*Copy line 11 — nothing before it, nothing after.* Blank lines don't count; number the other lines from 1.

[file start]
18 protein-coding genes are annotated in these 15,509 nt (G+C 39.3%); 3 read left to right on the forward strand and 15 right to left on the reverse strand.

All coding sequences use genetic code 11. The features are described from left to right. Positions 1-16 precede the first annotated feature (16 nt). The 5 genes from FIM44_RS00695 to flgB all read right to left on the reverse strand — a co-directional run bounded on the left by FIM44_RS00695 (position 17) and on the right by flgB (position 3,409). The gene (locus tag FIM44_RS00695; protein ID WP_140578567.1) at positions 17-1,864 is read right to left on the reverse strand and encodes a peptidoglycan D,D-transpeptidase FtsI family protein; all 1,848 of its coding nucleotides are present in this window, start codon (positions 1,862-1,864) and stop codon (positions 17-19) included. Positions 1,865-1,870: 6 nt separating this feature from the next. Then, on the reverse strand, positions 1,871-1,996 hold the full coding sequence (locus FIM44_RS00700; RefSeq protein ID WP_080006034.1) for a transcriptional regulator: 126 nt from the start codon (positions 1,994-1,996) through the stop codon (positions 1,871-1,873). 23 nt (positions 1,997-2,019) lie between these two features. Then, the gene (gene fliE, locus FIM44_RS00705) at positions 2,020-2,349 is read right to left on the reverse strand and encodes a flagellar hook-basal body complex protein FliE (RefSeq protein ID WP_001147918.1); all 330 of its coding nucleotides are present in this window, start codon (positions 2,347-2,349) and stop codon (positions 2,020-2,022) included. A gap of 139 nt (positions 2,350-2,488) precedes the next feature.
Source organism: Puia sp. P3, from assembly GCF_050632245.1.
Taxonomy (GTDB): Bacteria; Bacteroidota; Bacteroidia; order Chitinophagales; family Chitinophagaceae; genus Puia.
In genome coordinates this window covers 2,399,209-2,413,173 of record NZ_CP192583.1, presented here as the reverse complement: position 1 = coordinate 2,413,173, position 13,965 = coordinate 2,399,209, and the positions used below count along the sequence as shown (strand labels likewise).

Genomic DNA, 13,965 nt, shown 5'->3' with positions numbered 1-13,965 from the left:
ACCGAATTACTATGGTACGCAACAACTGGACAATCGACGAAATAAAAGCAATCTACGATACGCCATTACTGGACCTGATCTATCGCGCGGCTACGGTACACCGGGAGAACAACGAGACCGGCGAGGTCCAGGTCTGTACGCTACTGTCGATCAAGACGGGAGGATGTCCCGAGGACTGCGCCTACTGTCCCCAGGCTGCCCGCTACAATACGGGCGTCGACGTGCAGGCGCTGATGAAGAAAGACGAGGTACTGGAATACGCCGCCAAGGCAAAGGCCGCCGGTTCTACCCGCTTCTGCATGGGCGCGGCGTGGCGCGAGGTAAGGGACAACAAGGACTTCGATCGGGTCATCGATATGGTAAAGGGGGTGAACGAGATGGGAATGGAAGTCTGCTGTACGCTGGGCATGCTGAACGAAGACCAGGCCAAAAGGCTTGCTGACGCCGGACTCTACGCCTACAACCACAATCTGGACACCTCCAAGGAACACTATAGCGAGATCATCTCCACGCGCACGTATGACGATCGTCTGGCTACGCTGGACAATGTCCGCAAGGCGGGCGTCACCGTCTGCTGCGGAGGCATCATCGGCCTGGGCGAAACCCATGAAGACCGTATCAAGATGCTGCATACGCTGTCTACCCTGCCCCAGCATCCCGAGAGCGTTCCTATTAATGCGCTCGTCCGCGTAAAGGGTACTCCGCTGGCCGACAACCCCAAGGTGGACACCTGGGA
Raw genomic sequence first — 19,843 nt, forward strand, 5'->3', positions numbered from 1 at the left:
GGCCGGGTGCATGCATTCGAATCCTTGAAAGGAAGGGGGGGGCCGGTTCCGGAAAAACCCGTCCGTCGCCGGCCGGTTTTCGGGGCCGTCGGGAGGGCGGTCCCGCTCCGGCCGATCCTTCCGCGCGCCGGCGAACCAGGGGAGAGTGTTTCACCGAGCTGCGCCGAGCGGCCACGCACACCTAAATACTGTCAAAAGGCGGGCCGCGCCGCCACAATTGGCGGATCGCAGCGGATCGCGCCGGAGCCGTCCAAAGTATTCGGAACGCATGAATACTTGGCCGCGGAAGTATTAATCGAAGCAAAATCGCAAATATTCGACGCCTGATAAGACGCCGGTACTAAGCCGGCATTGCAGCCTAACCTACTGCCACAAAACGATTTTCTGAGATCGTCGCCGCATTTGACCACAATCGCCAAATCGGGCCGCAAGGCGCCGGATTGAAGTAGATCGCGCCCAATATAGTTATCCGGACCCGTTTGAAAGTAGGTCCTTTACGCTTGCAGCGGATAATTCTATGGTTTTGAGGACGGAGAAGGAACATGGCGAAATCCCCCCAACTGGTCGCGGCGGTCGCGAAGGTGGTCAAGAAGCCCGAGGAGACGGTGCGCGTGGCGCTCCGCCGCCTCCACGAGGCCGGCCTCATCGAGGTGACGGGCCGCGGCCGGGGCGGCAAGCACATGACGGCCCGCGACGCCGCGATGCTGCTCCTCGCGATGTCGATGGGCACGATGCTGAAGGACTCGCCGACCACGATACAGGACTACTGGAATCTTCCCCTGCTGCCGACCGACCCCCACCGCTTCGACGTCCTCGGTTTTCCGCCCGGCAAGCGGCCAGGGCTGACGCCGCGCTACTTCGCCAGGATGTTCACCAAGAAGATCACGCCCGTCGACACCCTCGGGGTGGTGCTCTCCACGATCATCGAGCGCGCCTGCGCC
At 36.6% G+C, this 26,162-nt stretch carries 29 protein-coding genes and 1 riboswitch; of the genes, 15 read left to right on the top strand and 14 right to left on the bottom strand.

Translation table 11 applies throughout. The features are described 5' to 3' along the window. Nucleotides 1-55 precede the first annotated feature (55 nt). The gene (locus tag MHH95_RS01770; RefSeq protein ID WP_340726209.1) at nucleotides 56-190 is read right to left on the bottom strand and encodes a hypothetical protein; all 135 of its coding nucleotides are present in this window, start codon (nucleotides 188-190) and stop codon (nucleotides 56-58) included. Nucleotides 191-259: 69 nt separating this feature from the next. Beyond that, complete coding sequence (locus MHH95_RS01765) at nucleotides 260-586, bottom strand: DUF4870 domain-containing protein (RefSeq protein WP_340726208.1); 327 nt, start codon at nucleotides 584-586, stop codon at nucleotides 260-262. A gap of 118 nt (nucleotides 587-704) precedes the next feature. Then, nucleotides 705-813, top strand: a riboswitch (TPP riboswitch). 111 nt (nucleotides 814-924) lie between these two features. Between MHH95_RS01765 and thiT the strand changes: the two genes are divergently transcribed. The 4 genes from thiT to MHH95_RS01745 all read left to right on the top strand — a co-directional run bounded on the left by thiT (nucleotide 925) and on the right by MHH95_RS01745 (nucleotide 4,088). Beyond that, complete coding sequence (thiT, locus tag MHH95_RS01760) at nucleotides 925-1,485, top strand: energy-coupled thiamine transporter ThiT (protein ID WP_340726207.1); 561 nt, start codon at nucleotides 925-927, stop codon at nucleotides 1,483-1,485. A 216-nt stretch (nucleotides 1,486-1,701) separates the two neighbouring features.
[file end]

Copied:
Translation table 11 applies throughout. The features are described 5' to 3' along the window. Nucleotides 1-55 precede the first annotated feature (55 nt). The gene (locus tag MHH95_RS01770; RefSeq protein ID WP_340726209.1) at nucleotides 56-190 is read right to left on the bottom strand and encodes a hypothetical protein; all 135 of its coding nucleotides are present in this window, start codon (nucleotides 188-190) and stop codon (nucleotides 56-58) included. Nucleotides 191-259: 69 nt separating this feature from the next. Beyond that, complete coding sequence (locus MHH95_RS01765) at nucleotides 260-586, bottom strand: DUF4870 domain-containing protein (RefSeq protein WP_340726208.1); 327 nt, start codon at nucleotides 584-586, stop codon at nucleotides 260-262. A gap of 118 nt (nucleotides 587-704) precedes the next feature. Then, nucleotides 705-813, top strand: a riboswitch (TPP riboswitch). 111 nt (nucleotides 814-924) lie between these two features. Between MHH95_RS01765 and thiT the strand changes: the two genes are divergently transcribed. The 4 genes from thiT to MHH95_RS01745 all read left to right on the top strand — a co-directional run bounded on the left by thiT (nucleotide 925) and on the right by MHH95_RS01745 (nucleotide 4,088). Beyond that, complete coding sequence (thiT, locus tag MHH95_RS01760) at nucleotides 925-1,485, top strand: energy-coupled thiamine transporter ThiT (protein ID WP_340726207.1); 561 nt, start codon at nucleotides 925-927, stop codon at nucleotides 1,483-1,485. A 216-nt stretch (nucleotides 1,486-1,701) separates the two neighbouring features.